Out-Law / Your Daily Need-To-Know

English court: scheme of arrangement cannot impose lease surrender

Out-Law Legal Update | 23 Jan 2020 | 2:18 pm | 2 min. read

A scheme of arrangement cannot compel a landlord to accept a surrender of a lease because this would interfere with the landlord's proprietary rights, the High Court in England has ruled.

It said that the proposed lease arrangements would be outside the jurisdiction of Part 26 of the Companies Act 2006. The court also said that there is no material difference between a scheme of arrangement and a Company Voluntary Arrangement (CVA) in this respect.

  • Scheme of arrangement's altering of proprietary rights outside scope of law
  • No material difference between scheme and CVA in this respect
  • Re Instant Cash Loans Ltd [2019] EWHC 2795 (Ch)

Instant Cash Loans Limited, a payday loan company, sought to restructure its debt through a scheme of arrangement with its creditors under Part 26 of the Companies Act.

The High Court assessed whether it should sanction the scheme and the judge raised concern about a provision which would force landlords to surrender leases held by the company. The scheme said that in consideration of the landlord's right to submit a scheme claim, each lease would terminate and the company's rights in respect of the leases would be surrendered to the landlord.

This was a concern because the provision did not appear to be within the scope of a scheme, as it dealt with the relationship between a landlord and tenant, rather than the relationship between a creditor and debtor. The view in Re Lehman Brothers International Europe (In Administration) [2009] EWCA Civ 1161 that a scheme "between a company and its creditors must mean an arrangement which deals with their rights…as debtor and creditor" was supported.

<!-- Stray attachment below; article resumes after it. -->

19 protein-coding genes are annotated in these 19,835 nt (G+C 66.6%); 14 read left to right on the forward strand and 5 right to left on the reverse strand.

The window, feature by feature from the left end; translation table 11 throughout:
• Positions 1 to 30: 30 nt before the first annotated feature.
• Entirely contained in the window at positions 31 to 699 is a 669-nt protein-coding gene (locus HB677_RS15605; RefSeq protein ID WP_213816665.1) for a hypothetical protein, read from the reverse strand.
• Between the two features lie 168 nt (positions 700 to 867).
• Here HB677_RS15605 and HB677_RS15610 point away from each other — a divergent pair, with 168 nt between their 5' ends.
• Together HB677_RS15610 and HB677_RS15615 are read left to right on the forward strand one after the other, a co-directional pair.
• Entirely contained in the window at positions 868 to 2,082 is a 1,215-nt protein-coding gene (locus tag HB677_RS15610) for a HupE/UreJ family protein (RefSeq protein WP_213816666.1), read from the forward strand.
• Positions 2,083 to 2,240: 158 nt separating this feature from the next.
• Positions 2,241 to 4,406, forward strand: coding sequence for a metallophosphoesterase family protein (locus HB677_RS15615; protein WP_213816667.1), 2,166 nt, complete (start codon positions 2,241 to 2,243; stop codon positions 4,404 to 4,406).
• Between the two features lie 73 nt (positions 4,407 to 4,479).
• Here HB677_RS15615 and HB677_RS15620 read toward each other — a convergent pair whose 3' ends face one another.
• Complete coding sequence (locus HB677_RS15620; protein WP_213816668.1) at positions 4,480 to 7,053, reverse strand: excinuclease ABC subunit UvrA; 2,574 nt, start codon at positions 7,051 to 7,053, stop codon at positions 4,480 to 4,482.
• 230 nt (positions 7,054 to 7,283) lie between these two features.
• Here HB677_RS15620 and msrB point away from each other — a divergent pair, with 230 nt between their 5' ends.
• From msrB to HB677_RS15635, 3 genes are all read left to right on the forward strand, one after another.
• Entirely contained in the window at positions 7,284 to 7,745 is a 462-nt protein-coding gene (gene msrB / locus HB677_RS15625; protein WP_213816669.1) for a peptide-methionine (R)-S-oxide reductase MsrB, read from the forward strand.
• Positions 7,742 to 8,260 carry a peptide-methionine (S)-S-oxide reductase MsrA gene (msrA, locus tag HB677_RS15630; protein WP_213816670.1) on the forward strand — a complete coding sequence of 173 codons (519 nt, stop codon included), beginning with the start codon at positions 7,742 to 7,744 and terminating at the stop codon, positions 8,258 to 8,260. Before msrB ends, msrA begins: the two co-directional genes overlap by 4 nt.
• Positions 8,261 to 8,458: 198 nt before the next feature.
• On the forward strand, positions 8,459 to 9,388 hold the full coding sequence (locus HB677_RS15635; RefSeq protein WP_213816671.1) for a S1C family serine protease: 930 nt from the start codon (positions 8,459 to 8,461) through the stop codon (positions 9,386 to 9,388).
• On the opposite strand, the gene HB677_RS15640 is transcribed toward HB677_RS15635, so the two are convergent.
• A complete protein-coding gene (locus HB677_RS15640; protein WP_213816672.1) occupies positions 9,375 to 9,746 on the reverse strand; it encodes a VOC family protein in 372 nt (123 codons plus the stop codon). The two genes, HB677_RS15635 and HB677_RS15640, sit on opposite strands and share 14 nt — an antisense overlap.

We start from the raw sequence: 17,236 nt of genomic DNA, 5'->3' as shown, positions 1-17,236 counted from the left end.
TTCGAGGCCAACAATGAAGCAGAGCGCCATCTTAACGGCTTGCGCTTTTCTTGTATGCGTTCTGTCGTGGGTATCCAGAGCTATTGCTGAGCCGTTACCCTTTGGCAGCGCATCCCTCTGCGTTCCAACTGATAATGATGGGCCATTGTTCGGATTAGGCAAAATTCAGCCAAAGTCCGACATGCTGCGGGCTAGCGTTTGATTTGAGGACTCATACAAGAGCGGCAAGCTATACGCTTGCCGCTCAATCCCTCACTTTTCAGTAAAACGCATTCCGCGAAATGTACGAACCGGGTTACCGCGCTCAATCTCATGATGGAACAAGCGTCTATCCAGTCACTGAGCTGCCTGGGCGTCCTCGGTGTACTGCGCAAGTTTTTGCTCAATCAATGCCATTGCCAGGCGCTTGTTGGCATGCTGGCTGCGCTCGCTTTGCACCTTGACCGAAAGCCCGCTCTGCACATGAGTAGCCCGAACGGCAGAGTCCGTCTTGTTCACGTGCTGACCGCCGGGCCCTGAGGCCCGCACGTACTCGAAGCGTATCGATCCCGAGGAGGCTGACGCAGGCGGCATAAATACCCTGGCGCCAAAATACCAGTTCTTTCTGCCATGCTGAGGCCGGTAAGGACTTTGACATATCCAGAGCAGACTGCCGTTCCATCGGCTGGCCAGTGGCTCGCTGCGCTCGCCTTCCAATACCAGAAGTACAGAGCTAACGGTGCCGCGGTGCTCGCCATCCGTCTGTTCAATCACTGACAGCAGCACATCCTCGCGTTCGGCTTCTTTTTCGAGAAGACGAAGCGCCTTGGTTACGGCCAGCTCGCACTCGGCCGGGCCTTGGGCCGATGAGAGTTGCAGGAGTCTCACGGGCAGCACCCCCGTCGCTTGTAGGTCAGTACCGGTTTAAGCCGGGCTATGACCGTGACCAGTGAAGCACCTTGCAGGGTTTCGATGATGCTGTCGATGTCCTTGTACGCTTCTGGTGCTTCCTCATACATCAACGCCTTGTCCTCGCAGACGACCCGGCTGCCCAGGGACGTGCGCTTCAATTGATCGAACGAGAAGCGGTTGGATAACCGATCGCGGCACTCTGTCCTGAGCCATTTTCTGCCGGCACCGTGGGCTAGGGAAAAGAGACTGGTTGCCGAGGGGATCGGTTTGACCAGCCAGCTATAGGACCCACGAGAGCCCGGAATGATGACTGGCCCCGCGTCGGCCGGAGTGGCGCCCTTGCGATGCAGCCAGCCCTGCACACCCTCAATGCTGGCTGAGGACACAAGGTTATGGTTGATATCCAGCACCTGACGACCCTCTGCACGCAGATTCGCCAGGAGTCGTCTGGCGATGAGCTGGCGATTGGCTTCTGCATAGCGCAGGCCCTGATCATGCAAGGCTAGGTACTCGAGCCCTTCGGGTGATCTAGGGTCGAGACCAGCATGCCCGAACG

The judge said that a lease creates proprietary rights as well as contractual rights and obligations. The recent decision Discovery (Northampton) Ltd v Debenhams Retail Ltd [2019] EWHC 2441 (Ch) was applied; here the court held that a CVA could not vary a landlord's right to forfeiture, which is also a proprietary interest. The court also supported the view in Re APCOA Parking Holdings GmbH [2014] EWHC 3849 (Ch) that obligations cannot be imposed by a scheme. 

The High Court said that including the surrender of lease provision in the scheme would interfere with the landlords' proprietary rights. It said that this could make landlords responsible for unoccupied business rates, occupiers' liabilities and environmental liabilities.  It said that the provision in the scheme relating to the unilateral surrender of the leases was outside the scope of Part 26 of the Companies Act. It is therefore a landlord's decision if they choose to surrender a lease.

A majority of creditors voted in favour of the scheme of arrangement, so the court sanctioned the rest of the scheme, but not the provision which would have amounted to the surrender of the leases.

The court also ruled that there is no material difference between a scheme of arrangement and a CVA. The Instant Cash Loans decision is therefore likely to impact the structure of landlord CVAs in the future. Further judicial consideration on varying a landlord's proprietary rights by CVA or scheme of arrangement by the Court of Appeal or Supreme Court is likely.

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